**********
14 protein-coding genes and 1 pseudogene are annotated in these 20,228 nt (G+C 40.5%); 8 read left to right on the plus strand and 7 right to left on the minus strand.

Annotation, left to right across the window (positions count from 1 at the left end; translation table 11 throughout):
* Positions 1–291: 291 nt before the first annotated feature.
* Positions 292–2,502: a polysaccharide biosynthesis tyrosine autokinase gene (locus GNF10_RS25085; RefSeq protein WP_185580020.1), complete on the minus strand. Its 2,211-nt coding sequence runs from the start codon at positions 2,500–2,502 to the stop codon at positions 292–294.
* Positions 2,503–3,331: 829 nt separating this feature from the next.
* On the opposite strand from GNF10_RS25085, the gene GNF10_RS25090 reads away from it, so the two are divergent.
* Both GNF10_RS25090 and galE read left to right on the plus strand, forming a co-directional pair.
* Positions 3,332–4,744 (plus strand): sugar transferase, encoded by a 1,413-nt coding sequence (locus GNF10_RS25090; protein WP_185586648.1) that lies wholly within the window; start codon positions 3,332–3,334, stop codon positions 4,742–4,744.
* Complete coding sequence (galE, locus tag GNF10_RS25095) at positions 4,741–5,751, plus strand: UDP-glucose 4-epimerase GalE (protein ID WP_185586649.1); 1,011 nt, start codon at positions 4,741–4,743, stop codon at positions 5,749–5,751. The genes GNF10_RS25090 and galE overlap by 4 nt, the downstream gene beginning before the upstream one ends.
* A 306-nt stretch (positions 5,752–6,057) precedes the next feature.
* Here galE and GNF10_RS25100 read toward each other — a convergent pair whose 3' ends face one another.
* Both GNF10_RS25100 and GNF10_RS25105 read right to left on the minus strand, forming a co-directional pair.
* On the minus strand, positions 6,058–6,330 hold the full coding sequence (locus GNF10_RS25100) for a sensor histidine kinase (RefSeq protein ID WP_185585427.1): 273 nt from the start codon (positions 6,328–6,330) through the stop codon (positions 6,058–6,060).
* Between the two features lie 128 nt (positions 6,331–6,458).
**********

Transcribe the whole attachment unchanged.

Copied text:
14 protein-coding genes and 1 pseudogene are annotated in these 20,228 nt (G+C 40.5%); 8 read left to right on the plus strand and 7 right to left on the minus strand.

Annotation, left to right across the window (positions count from 1 at the left end; translation table 11 throughout):
* Positions 1–291: 291 nt before the first annotated feature.
* Positions 292–2,502: a polysaccharide biosynthesis tyrosine autokinase gene (locus GNF10_RS25085; RefSeq protein WP_185580020.1), complete on the minus strand. Its 2,211-nt coding sequence runs from the start codon at positions 2,500–2,502 to the stop codon at positions 292–294.
* Positions 2,503–3,331: 829 nt separating this feature from the next.
* On the opposite strand from GNF10_RS25085, the gene GNF10_RS25090 reads away from it, so the two are divergent.
* Both GNF10_RS25090 and galE read left to right on the plus strand, forming a co-directional pair.
* Positions 3,332–4,744 (plus strand): sugar transferase, encoded by a 1,413-nt coding sequence (locus GNF10_RS25090; protein WP_185586648.1) that lies wholly within the window; start codon positions 3,332–3,334, stop codon positions 4,742–4,744.
* Complete coding sequence (galE, locus tag GNF10_RS25095) at positions 4,741–5,751, plus strand: UDP-glucose 4-epimerase GalE (protein ID WP_185586649.1); 1,011 nt, start codon at positions 4,741–4,743, stop codon at positions 5,749–5,751. The genes GNF10_RS25090 and galE overlap by 4 nt, the downstream gene beginning before the upstream one ends.
* A 306-nt stretch (positions 5,752–6,057) precedes the next feature.
* Here galE and GNF10_RS25100 read toward each other — a convergent pair whose 3' ends face one another.
* Both GNF10_RS25100 and GNF10_RS25105 read right to left on the minus strand, forming a co-directional pair.
* On the minus strand, positions 6,058–6,330 hold the full coding sequence (locus GNF10_RS25100) for a sensor histidine kinase (RefSeq protein ID WP_185585427.1): 273 nt from the start codon (positions 6,328–6,330) through the stop codon (positions 6,058–6,060).
* Between the two features lie 128 nt (positions 6,331–6,458).